Main Question or Discussion Point
First off, is a photon just one wave cycle of an EM sine wave (2∏). If so, could the human eye detect just a single photon by itself?
No. In fact, there hardly is a notion of a "single photon".First off, is a photon just one wave cycle of an EM sine wave (2∏).
That depends on the energy of the photon, which can range from zero to somewhere about infinity.If so, could the human eye detect just a single photon by itself?
Actually, you are on the right track... the doubt about whether something was seen is part of the measurement. In all kinds of discrimination tests like this, the threshold is defined as just when the observer is correct only half the time.I would think that with 6 photons, and under those ideal conditions, you would still be wondering to yourself "did I see something there"? lol.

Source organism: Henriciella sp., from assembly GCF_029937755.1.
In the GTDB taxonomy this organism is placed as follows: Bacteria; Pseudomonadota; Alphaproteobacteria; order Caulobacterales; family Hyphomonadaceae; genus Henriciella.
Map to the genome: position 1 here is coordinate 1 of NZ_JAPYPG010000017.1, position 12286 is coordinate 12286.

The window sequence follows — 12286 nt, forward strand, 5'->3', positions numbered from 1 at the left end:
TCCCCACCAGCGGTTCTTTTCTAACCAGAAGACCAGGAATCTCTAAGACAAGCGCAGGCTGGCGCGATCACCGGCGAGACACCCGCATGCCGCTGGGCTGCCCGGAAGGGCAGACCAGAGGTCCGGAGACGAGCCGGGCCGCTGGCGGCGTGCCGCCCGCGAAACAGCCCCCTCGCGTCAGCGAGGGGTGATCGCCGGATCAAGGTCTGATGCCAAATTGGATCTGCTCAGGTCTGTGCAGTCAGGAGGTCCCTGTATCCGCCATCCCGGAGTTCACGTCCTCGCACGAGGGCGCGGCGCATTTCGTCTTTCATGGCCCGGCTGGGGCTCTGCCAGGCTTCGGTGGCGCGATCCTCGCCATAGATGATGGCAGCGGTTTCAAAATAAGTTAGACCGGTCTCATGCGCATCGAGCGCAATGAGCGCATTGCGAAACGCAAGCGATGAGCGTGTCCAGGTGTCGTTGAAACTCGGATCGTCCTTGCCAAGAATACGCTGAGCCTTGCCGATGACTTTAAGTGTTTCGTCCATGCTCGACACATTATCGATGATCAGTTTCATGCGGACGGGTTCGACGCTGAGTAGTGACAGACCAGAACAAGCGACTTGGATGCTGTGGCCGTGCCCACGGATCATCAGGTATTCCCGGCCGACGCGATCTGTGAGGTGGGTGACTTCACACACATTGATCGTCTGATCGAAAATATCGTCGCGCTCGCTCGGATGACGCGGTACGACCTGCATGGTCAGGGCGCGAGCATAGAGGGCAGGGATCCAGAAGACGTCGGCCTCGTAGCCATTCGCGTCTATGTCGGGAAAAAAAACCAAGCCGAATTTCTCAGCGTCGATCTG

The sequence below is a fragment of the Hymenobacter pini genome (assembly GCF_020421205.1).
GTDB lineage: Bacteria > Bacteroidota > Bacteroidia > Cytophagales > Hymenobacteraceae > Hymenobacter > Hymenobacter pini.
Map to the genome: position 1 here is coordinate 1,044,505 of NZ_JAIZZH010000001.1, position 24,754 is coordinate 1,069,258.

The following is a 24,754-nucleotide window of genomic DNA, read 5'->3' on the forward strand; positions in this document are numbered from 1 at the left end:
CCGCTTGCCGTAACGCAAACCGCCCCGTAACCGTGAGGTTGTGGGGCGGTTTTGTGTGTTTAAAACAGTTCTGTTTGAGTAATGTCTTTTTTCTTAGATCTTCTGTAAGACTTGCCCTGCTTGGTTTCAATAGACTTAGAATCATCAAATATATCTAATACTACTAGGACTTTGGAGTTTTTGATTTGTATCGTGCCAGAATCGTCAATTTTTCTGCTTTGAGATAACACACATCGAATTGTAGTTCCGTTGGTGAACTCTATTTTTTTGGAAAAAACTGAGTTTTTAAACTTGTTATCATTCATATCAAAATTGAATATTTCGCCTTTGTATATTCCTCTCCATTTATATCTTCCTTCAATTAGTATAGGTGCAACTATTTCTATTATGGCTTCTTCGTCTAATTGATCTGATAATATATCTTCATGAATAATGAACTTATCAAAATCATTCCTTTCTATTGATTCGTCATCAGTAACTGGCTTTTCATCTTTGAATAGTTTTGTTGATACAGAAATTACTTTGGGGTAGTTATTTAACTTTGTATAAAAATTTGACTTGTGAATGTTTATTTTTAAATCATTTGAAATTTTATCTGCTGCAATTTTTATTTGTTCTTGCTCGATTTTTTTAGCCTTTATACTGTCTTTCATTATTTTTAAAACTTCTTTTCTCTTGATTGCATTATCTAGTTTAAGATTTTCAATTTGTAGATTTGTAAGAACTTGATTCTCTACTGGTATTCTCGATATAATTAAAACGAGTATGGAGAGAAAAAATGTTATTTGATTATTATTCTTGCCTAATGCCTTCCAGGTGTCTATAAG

Though, I'm not very familiar with human physiology to be of more help.
I'm not even sure how this is on-topic in this thread!There is a related phenomenon with cosmic rays. Apparently single sub-atomic particles can be perceived, although the mechanism is not clear.
I'm not sure how this translates to single high-energy photons.
This is a very popular view of what a photon must be. Unfortunately it just doesn't make sense. One 'clincher' argument is that a single photon of a Long Wave Radio signal would occupy more than 1km of space and yet it represents less than a millionth millionth of the energy of a single photon of visible light. Don't go looking for a 'size' for a photon in conventional terms.First off, is a photon just one wave cycle of an EM sine wave (2∏). If so, could the human eye detect just a single photon by itself?